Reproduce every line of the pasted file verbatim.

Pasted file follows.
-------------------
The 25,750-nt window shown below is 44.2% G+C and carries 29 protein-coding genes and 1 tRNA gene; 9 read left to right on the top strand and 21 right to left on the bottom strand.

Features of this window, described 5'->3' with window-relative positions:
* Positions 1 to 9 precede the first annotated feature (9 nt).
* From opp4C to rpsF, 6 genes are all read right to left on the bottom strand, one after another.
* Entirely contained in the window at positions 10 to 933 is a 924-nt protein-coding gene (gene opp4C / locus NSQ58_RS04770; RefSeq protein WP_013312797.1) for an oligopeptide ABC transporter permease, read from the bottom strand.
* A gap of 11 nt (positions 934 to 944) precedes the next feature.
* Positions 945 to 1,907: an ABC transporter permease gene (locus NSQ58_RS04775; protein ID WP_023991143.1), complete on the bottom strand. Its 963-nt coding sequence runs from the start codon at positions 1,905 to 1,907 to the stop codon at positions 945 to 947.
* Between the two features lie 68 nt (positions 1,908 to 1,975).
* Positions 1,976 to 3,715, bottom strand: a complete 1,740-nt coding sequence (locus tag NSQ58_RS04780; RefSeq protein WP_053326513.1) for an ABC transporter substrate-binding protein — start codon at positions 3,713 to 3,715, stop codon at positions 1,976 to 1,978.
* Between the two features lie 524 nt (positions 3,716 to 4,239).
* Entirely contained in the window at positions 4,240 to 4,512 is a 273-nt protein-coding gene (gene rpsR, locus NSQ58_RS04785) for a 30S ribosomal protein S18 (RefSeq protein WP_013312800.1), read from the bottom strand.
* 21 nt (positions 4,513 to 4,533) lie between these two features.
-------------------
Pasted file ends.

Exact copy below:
The 25,750-nt window shown below is 44.2% G+C and carries 29 protein-coding genes and 1 tRNA gene; 9 read left to right on the top strand and 21 right to left on the bottom strand.

Features of this window, described 5'->3' with window-relative positions:
* Positions 1 to 9 precede the first annotated feature (9 nt).
* From opp4C to rpsF, 6 genes are all read right to left on the bottom strand, one after another.
* Entirely contained in the window at positions 10 to 933 is a 924-nt protein-coding gene (gene opp4C / locus NSQ58_RS04770; RefSeq protein WP_013312797.1) for an oligopeptide ABC transporter permease, read from the bottom strand.
* A gap of 11 nt (positions 934 to 944) precedes the next feature.
* Positions 945 to 1,907: an ABC transporter permease gene (locus NSQ58_RS04775; protein ID WP_023991143.1), complete on the bottom strand. Its 963-nt coding sequence runs from the start codon at positions 1,905 to 1,907 to the stop codon at positions 945 to 947.
* Between the two features lie 68 nt (positions 1,908 to 1,975).
* Positions 1,976 to 3,715, bottom strand: a complete 1,740-nt coding sequence (locus tag NSQ58_RS04780; RefSeq protein WP_053326513.1) for an ABC transporter substrate-binding protein — start codon at positions 3,713 to 3,715, stop codon at positions 1,976 to 1,978.
* Between the two features lie 524 nt (positions 3,716 to 4,239).
* Entirely contained in the window at positions 4,240 to 4,512 is a 273-nt protein-coding gene (gene rpsR, locus NSQ58_RS04785) for a 30S ribosomal protein S18 (RefSeq protein WP_013312800.1), read from the bottom strand.
* 21 nt (positions 4,513 to 4,533) lie between these two features.